FAQS INCAPACITY PLANNING

Temporary or permanent incapacity presents difficult issues for you and your family.  Incapacity planning reduces everyone's stress about important decisions. Many of the questions we hear frequently are answered below.

What is a Statutory Durable Power of Attorney?

Durable Powers of Attorney are designed to make it possible for an agent to manage your financial affairs. For instance, your agent can be given the power to buy and sell real estate, write checks on your checking account, and sign your tax returns. The powers of the agent can be made effective immediately, or they can be “springing” which means that they become effective in the future if you become incapacitated.

What is a Medical Power of Attorney?

Except to the extent you state otherwise, this document gives the person you name as your agent the authority to make any and all health care decisions for you in accordance with your wishes, including your religious and moral beliefs, when you are no longer capable of making them yourself. Typically, your agent’s authority begins when your doctor certifies that you lack the capacity to make health care decisions, but we can also design it so that the authority begins immediately.

What is a Directive to Physicians and Family or Surrogates?

A Directive to Physicians and Family or Surrogates (also known as an Advance Directive or a Living Will) is a document that is designed to communicate your wishes about the level of life-sustaining treatment you desire to be used when you are unable to make your wishes known because of illness or injury.

What is a HIPAA Release?

A HIPPA release is a document that identifies the persons who you will allow to have access to your health care information. This document is important due to a privacy law, known as the Health Insurance Portability and Accountability Act, which makes it difficult for anyone other than you to obtain this type of information.

What is a Declaration of Guardian in the Event of Later Incapacity or Later Need of Guardian?

A Declaration of Guardian in the Event of Later Incapacity or Need of Guardian is a document that states who is requested to be guardian if you should become incapacitated. This includes guardianship of the person (who determines matters such as whether to consent to medical treatment) and guardianship of the estate (who manages your financial affairs). You may also declare that you do not want a particular person to serve in that position.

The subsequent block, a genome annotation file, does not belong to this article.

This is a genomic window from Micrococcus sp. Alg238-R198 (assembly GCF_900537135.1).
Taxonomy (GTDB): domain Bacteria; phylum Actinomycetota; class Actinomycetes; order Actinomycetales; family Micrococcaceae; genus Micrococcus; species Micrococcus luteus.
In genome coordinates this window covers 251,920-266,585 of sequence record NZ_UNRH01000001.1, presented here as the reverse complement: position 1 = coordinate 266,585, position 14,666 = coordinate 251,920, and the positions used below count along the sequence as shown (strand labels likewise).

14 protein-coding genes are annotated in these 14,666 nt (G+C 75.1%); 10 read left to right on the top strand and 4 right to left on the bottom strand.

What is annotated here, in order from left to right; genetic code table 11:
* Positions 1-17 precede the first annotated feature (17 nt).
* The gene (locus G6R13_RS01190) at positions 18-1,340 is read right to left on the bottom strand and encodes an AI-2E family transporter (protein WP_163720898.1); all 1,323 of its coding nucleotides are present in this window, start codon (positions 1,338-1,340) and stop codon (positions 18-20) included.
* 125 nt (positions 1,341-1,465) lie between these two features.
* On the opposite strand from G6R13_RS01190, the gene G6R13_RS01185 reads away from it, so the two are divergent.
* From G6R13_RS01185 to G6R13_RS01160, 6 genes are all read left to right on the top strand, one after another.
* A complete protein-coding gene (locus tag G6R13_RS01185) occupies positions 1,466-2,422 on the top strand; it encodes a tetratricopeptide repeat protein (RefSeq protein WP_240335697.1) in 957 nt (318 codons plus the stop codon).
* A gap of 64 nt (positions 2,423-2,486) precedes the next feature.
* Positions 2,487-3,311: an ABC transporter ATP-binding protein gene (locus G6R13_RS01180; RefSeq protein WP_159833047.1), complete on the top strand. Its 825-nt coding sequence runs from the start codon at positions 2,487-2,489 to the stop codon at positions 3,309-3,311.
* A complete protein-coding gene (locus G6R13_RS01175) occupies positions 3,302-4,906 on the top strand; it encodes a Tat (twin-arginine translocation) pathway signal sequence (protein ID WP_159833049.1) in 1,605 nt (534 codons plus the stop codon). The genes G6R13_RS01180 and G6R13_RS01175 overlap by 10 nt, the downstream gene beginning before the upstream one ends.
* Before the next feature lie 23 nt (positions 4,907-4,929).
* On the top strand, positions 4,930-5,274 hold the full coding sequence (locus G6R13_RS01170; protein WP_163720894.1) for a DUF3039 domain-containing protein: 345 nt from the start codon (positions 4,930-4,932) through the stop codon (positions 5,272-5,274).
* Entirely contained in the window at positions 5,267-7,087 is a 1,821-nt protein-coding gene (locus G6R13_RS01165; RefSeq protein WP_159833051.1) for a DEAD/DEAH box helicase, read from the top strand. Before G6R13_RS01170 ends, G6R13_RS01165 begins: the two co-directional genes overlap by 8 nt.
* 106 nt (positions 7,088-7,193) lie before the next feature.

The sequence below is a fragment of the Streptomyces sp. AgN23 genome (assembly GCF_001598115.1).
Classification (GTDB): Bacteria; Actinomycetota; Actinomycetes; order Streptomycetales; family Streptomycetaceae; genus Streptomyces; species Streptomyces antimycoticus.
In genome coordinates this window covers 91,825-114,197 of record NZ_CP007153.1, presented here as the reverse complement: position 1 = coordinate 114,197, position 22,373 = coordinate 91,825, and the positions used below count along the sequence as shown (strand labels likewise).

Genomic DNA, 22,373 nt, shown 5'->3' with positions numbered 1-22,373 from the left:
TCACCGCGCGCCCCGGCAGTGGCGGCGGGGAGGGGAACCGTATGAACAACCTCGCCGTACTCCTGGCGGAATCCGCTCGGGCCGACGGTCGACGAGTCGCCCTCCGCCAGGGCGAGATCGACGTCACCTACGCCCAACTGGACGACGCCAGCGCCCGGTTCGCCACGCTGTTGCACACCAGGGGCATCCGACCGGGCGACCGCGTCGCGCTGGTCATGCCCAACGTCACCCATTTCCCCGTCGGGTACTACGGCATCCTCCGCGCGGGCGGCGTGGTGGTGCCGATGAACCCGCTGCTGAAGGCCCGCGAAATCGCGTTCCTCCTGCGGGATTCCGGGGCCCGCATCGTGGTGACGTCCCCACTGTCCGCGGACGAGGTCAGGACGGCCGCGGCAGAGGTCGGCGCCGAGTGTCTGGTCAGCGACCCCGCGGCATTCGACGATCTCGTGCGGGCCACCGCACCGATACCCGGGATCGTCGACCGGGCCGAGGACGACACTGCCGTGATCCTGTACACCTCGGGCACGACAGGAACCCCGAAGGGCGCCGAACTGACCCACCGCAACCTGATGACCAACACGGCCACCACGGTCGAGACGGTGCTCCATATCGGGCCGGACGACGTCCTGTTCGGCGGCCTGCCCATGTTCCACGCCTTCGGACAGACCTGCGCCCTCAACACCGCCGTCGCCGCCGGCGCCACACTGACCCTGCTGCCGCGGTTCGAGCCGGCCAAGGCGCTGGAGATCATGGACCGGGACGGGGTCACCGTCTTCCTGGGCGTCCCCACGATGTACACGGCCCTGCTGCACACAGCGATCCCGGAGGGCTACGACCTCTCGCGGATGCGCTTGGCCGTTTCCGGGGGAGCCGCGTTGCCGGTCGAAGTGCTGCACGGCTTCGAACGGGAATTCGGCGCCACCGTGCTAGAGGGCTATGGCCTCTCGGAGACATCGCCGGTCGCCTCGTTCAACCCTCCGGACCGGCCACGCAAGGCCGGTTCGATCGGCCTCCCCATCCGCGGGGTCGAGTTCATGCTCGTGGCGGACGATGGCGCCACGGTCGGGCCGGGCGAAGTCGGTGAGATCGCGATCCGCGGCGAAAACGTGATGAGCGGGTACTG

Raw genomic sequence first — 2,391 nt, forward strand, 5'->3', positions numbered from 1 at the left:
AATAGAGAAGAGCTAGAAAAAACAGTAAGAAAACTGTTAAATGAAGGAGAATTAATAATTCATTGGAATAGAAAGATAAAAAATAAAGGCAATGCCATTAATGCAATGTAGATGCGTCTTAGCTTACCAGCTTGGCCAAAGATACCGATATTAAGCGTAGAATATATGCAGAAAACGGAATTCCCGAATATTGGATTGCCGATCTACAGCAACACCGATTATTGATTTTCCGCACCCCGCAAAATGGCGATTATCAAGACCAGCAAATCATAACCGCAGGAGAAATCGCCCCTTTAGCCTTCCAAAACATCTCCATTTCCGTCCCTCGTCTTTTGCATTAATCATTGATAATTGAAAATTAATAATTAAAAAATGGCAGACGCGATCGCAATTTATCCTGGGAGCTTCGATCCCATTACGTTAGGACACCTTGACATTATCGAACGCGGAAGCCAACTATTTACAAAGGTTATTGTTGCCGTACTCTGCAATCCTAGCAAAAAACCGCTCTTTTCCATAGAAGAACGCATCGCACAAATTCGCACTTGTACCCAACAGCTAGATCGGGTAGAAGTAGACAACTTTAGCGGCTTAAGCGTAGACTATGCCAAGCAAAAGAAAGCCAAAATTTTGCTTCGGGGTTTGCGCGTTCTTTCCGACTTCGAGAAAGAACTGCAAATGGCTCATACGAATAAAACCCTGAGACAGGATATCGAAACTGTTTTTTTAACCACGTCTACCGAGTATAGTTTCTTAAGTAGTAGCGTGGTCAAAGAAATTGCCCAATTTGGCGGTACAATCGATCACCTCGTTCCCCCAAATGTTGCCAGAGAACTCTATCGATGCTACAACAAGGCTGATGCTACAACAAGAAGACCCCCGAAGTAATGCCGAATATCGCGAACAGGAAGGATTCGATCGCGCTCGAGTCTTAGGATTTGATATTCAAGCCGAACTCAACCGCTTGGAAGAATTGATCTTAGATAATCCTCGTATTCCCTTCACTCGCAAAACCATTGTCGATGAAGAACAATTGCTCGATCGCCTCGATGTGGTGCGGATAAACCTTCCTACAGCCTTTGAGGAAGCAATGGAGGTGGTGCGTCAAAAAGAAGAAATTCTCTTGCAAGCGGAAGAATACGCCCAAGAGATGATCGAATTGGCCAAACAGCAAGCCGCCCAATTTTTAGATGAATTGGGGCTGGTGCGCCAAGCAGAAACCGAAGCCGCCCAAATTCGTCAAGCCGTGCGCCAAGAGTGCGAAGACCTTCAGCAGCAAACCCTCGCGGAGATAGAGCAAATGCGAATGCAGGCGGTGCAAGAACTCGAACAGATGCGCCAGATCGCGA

What happens if I die or become incapacitated without an estate plan?

If you don’t have an estate plan, the laws of your state and the court system will decide how to manage your affairs.  If you become incapacitated, the court will appoint someone as the guardian of your “estate” to act on your behalf for your finances, like selling your car or your house. The court will also appoint someone to be in charge of your “person.” The guardian of the person will, for example, make medical decisions and decide which nursing home you should live in. The guardian of your estate or of your person may or may not be a member of your family. A guardianship can become expensive and time consuming, it is open to the public, and it can be difficult to end even if you recover.

If you die without an intentional estate plan, your assets will be distributed according to the laws of your state. In many states, if you are married and have children, your spouse and children will each receive a share. That means your spouse could receive only a fraction of your estate, which may not be enough to live on. If you have minor children, the court will control their inheritance. If both parents die (i.e., in a car accident), the court will appoint a guardian without the benefit of your guidance.

You have a choice. With a well thought out estate plan from an Austin estate planning attorney at Willi Law Firm, P.C., you can have matters handled privately by your family.

How does an estate plan make things easier for my family?

Imagine watching your loved ones trying to sort through your system of filing without your assistance. What if there was one file, your estate plan, where all of your financial records, titles, and insurance policies could be found if something happened to you? Imagine the relief they will experience when they see that you made things easy for them.

Planning your estate now will help you organize your records, locate titles, review beneficiary designations, and find and correct any errors. For example, errors on titles or beneficiary designations could create problems for your family when you are incapacitated or die. Beneficiary designations may now be out-of-date or otherwise invalid. Naming the wrong beneficiary on a tax-deferred plan can lead to devastating tax consequences. It is much better to take the time to organize and review this now than for your family to pay an attorney to try to fix errors later. With a thorough estate plan from an Austin estate planning attorney at Willi Law Firm, P.C., you will leave your family in the best position to handle your affairs without you.

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